A Java-like hierarchy has several advantages. The most important is probably that it makes using collections as arguments for APIs much more convenient. In Java you can make a function take a (java.util.)Collection as argument, no matter whether it is actually a Map or a Set or whatever. With STL you have to chose one for the API, and the user must then convert his type to the APIs. Or alternatively, you overload the API function for each available STL collection class...


By Anonymous at Sun, 2003/07/06 - 5:00am

C++ uses genertics, which Java recently incorported into Java 1.5, which allows you to parameterize the containers type at compile time, so long as the passed type supports the used interface, it will work. This treads on some of the same ground as the Java heirarchy, and is exaclty how the STL is designed.

template
void assoc_container_func( ACType& ac )
{
ac.insert( 5, "something" );
}

Will work nicely for sets or maps, or indeed any "Associative Container" as defined in the STL manual. If you do some googling, you can read about how "STL-like" ideas based on generics are being incorporated into the next Java 1.5.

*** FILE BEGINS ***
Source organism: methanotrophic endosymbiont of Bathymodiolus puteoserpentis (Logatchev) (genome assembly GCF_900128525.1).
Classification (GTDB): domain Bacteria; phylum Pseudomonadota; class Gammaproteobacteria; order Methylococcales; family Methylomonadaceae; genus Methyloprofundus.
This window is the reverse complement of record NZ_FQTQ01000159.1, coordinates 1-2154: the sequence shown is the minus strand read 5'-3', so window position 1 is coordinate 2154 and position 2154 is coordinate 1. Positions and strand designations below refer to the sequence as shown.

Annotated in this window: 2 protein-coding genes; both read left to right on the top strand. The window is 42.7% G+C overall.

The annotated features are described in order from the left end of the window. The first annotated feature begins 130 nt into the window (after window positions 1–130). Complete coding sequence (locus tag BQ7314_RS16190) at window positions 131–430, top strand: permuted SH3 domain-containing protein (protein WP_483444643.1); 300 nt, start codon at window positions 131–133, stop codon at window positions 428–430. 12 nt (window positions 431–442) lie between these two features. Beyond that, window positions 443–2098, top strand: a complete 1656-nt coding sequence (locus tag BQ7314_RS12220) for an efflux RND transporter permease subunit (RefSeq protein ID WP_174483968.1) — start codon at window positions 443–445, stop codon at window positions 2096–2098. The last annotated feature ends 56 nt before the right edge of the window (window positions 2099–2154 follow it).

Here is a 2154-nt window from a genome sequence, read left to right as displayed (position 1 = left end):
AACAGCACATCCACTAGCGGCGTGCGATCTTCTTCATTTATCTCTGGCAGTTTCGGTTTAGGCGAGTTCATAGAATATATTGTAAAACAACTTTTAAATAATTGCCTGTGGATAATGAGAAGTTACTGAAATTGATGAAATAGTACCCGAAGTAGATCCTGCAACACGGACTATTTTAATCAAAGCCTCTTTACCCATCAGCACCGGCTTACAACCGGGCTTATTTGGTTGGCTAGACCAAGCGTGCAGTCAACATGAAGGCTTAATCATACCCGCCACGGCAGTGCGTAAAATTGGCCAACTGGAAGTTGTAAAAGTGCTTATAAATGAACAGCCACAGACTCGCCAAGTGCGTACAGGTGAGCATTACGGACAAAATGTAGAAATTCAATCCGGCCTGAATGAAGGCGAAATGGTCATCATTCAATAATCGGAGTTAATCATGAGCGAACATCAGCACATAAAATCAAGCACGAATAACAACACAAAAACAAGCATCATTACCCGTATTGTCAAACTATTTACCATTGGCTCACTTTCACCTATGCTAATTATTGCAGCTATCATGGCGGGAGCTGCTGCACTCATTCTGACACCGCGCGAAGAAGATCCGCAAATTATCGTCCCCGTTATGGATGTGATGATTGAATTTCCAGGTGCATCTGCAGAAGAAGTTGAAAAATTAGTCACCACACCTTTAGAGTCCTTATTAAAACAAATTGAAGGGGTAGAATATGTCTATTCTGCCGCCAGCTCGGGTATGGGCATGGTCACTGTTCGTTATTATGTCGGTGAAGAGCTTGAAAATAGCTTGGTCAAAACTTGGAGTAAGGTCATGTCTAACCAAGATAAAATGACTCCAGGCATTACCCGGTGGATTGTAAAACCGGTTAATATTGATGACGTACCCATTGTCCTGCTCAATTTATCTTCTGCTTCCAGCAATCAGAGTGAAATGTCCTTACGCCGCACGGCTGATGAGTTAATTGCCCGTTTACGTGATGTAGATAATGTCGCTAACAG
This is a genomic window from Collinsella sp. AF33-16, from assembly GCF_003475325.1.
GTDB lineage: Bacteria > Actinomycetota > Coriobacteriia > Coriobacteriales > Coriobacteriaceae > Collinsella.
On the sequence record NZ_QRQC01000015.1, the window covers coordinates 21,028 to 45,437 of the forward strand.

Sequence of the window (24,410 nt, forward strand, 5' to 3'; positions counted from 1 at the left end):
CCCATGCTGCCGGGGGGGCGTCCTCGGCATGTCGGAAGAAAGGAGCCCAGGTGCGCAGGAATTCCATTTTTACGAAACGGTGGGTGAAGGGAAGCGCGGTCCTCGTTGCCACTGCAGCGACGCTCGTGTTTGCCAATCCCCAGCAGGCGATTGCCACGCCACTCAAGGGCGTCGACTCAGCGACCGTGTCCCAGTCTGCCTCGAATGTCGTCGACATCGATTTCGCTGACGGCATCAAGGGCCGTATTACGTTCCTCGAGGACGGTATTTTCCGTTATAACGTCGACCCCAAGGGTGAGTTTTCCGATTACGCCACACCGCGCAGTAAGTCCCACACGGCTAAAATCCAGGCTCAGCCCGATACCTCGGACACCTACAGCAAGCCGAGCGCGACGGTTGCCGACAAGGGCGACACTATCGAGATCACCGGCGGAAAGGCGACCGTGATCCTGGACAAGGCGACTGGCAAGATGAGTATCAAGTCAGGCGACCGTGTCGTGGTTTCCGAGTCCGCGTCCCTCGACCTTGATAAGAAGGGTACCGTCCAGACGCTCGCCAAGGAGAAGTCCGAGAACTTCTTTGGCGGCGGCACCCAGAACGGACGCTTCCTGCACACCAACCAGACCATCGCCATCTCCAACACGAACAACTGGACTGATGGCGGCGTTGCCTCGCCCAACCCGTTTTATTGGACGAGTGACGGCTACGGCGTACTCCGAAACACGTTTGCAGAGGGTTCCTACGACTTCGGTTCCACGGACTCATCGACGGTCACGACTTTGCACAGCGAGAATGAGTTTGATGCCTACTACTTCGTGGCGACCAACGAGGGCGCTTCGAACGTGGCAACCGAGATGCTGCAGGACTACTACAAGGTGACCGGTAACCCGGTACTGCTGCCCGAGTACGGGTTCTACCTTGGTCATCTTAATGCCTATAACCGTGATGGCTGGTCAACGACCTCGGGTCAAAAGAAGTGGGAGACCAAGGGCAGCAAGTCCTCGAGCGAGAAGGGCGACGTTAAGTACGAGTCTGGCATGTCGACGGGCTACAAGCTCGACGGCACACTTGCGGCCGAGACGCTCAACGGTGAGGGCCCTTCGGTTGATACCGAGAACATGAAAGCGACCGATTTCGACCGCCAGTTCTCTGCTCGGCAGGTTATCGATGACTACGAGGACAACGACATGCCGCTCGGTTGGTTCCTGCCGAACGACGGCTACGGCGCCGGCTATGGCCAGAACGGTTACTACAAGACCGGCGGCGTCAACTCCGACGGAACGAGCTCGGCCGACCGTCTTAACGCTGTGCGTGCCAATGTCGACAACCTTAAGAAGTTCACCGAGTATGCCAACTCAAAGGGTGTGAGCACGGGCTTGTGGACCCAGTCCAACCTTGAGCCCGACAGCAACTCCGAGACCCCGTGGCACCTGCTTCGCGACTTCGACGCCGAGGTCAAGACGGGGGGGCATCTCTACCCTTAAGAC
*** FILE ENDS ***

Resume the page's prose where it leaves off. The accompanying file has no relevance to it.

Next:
As for the reason why its called push_back instead of append: STL is built upon certain concepts, such as Iterators, and there is a method called back() that returns an Iterator that points to the last element of a Sequence: therefore push_back pushes an item to where back points.


By Ryan at Sun, 2003/07/06 - 5:00am

I know, but unfortunately the use of templates
a) makes formal documentation almost impossible. "Associative Container" is not a base class or any other C++ construct, it is a STL-description of classes that share common properties. I think the lack of systematic documentation is one of the worst problems with STL... in the end the only formal C++ description is in the methods implementation